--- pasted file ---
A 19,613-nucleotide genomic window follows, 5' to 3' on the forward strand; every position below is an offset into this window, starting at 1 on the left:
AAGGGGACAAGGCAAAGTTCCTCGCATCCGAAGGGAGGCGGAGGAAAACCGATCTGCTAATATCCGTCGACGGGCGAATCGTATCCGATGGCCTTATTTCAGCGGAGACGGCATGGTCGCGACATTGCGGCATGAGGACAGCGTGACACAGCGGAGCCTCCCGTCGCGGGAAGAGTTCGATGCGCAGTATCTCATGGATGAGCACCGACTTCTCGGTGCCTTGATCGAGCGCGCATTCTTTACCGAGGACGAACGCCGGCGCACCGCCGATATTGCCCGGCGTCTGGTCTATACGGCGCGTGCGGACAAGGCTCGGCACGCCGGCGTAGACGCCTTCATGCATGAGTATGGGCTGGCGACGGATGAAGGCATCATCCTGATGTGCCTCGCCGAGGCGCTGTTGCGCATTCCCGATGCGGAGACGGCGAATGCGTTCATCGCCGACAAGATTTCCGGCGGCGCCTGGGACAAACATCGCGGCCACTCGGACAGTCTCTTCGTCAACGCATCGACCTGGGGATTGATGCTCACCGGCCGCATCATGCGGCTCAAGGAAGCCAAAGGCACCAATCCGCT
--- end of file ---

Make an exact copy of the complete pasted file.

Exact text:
A 19,613-nucleotide genomic window follows, 5' to 3' on the forward strand; every position below is an offset into this window, starting at 1 on the left:
AAGGGGACAAGGCAAAGTTCCTCGCATCCGAAGGGAGGCGGAGGAAAACCGATCTGCTAATATCCGTCGACGGGCGAATCGTATCCGATGGCCTTATTTCAGCGGAGACGGCATGGTCGCGACATTGCGGCATGAGGACAGCGTGACACAGCGGAGCCTCCCGTCGCGGGAAGAGTTCGATGCGCAGTATCTCATGGATGAGCACCGACTTCTCGGTGCCTTGATCGAGCGCGCATTCTTTACCGAGGACGAACGCCGGCGCACCGCCGATATTGCCCGGCGTCTGGTCTATACGGCGCGTGCGGACAAGGCTCGGCACGCCGGCGTAGACGCCTTCATGCATGAGTATGGGCTGGCGACGGATGAAGGCATCATCCTGATGTGCCTCGCCGAGGCGCTGTTGCGCATTCCCGATGCGGAGACGGCGAATGCGTTCATCGCCGACAAGATTTCCGGCGGCGCCTGGGACAAACATCGCGGCCACTCGGACAGTCTCTTCGTCAACGCATCGACCTGGGGATTGATGCTCACCGGCCGCATCATGCGGCTCAAGGAAGCCAAAGGCACCAATCCGCT